The inherent magic of every 24 Hours of Le Mans lies in the “unexpected”.
Such was the script in 1995, the 63rd Grand Prix of Endurance, when during McLaren’s first ever Le Mans attempt, a talented trio of racers persevered with their outgunned F1 GTR throughout the wettest race in the event's history to claim one of Le Mans’ most dominating victories, while beating everything that entered, including prototypes.
Incredible results seeing as McLaren never meant a road-going F1 GTR to be a race car, let alone a 24-hour Le Mans champion.
The victorious #59 Kokusai McLaren Racing F1 GTR, driven by JJ Lehto, Yannick Dallas and Masanori Sekiya, and led by McLaren's Chief Engineer James Robinson. It was the first Le Mans win for a driver from Finland and a driver from Japan.
Beaten up McLaren F1 GTR of J.J. Lehto / Yannick Dalmas / Masanori Sekiya, McLaren F1 GTR, that eventually won the 1995 24h Le Mans. Image Courtesy: Motorsport Images.
A year earlier, F1 GTR customer teams' continuous pressure for McLaren to compete at Le Mans eventually pushed the firm to formulate and deliver an endurance package.
The factory's successful 24-hour test at Magny-Cours in full 24-hour specification convinced the McLaren customer teams that their F1 GTRs were not only on the path from the road-turned-racing car but had also transformed from their F1 GTR's limited four-hour race specification into an unexpected Le Mans' superstar.
However, McLaren harbored no misconceptions of defeating the faster and well-supported prototypes; for them, that jump appeared theoretically unfeasible.
So was Kokusai McLaren’s chance to battle for the lead based on their supply of available spare parts. The only extra BMW V12 brought to the track was swapped into the winning car in the middle of the night before the race.
J.J. Lehto / Yannick Dalmas / Masanori Sekiya, McLaren F1 GTR, during a 1995 24h Le Mans. Image Courtesy: Motorsport Images.
On the morning of the race, the weather was clear. At flag fall, both Welter Racing WR LM95s and Bob Wollek's Courage lept off the line and established nearly half a lap lead on the field by the end of the first hour.
John Nielsen in the #49 Dave Price McLaren and Henri Pescalaro’s #11 Courage led that pursuit battling for fourth. The Kokusai McLaren F1 GTR patiently sat in mid-field with a strategy based on preservation.
The rain arrived at the end of the first hour. It remained all night and well into Sunday morning, with scattered showers right to the finish. Many cars, caught out on their slick tyres, spun or skated off. Then, in the 5th hour, Gonin’s WR LM95 aquaplaned at speed, somersaulting at the Mulsanne kink into a big accident.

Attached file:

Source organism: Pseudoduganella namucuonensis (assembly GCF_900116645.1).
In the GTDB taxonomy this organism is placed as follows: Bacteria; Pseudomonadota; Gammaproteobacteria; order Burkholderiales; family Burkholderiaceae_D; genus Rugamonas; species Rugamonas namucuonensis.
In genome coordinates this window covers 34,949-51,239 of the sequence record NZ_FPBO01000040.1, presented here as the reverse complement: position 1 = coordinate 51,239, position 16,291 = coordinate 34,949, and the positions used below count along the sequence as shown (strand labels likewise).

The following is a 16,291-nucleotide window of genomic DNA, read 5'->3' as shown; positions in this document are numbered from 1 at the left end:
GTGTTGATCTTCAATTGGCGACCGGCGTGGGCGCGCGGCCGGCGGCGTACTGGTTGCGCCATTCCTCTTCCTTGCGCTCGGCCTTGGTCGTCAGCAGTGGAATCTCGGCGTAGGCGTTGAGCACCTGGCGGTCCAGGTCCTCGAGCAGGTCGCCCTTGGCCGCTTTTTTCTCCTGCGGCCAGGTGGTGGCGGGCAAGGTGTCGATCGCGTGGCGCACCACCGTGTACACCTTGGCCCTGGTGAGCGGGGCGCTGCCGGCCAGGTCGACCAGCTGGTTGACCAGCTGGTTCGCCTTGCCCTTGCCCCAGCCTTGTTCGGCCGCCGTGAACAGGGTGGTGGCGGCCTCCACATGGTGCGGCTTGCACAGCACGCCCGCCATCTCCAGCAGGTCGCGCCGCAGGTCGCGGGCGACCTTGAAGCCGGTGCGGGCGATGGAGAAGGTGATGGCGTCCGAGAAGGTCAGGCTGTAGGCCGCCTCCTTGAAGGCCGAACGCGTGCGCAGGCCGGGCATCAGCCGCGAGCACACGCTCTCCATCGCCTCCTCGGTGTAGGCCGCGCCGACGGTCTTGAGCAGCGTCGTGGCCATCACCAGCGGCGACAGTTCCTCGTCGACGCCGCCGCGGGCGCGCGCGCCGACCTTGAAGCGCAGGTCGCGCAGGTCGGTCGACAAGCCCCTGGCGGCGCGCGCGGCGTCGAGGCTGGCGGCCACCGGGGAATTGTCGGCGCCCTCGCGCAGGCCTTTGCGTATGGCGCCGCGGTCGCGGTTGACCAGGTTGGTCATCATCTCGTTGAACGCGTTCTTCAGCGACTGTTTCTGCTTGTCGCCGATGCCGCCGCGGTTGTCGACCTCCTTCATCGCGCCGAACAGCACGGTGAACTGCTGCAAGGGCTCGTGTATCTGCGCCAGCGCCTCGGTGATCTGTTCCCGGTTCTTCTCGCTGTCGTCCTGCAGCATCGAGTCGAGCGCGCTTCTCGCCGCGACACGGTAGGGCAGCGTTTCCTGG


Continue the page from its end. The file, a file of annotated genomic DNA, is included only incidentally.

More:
As the heavy rain intensified, the WSC cars' power advantage evaporated, and upon the restart, four of the McLarens launched a duel with Wollek's Courage. Later, with Mario Andretti aboard, the Courage tangled lapping a Kremer Porsche, elevating the LMGT1 McLaren's into a solid 1-2-3 order.
As dawn broke, the rain finally eased off, as Wolleck and, later, Andretti started pushing the Courage and gradually pulled back laps on the leading McLarens.
Meanwhile, the dark horse Kokusai McLaren F1 GTR had been inevitably moving up the board. While others spun or pitted, it never missed a beat, and through the night, Sekiya, JJ Lehto and Dalmas put in breathtaking stints to claw their way up to 2nd.
Andy Wallace / Derek Bell / Justin Bell, McLaren F1 GTR, leads J.J. Lehto / Yannick Dalmas / Masanori Sekiya, McLaren F1 GTR, and Gary Ayles / Massimo Monti / Fabio Mancini,Ferrari F40 GTE. Image Courtesy: Motorsport Images.
Of particular note was ex-F1 driver Lehto, who was as much as 30 seconds a lap faster than his rivals at times as he drifted the Kokusai McLaren through Tetre Rouge in the rain.
Lehto had over-revved the naturally-aspirated BMW V12 during qualifying, and the on-site BMW techs replaced it before the race with the only extra motor on hand. They added oil, tried to take it easy on the shifts, and crossed their fingers. Fortunately, the rain later allowed the drivers to protect the new engine.
Given the situation's fragility, Lehto made up enormous ground in the rain at night. After taking extra precautions to preserve the gearbox with massive applications of WD40 to prevent wet debris from collecting in crucial places, the possibility of a win became closer and closer.
J.J. Lehto / Yannick Dalmas / Masanori Sekiya, McLaren F1 GTR, makes a pitstop. Image Courtesy: Motorsport Images.
With just 2 hours to go, McLaren's feared delicate transmission struck the leading David Price Racing McLaren, which pitted with gear-selection problems. After a 5-minute delay in the pits, Derek Bell slammed it into 6th and rejoined the race.
That was all gap Yannick Dalmas needed to grab the lead and never let go. With less than an hour to go, Andretti passed the ailing Harrods McLaren for second place and overtook JJ Lehto to get onto the lead lap. Andretti then handed over the Courage to Bob Wollek for the finish.
Wollek threw everything to the wind, intelligently chasing as hard as possible, but in the end, he just came up short, barely 3 minutes behind. Andy Wallace nursed the DPR McLaren home a lap further back, five laps ahead of the Gulf and Giroix-Jacadi McLarens and the remaining two WSC cars: the Kremer and Kudzu-Mazda.
The Kokusai McLaren won because they pushed harder, but not irresponsibly. Each driver applied their skills correctly throughout the deluge, as did their mechanics and managers.
Éric Hélary, Mario Andretti and Bob Wollek (2nd position), Masanori Sekiya, Yannick Dalmas and J.J. Lehto (1st position), and Andy Wallace, Derek Bell and Justin Bell (3rd position), on the podium. Image Courtesy: Motorsport Images.
Against the odds, but true to their heritage, McLaren’s F1 GTR earned the 1995 Le Mans championship and a permanent spot at the tip of the supercar pyramid.
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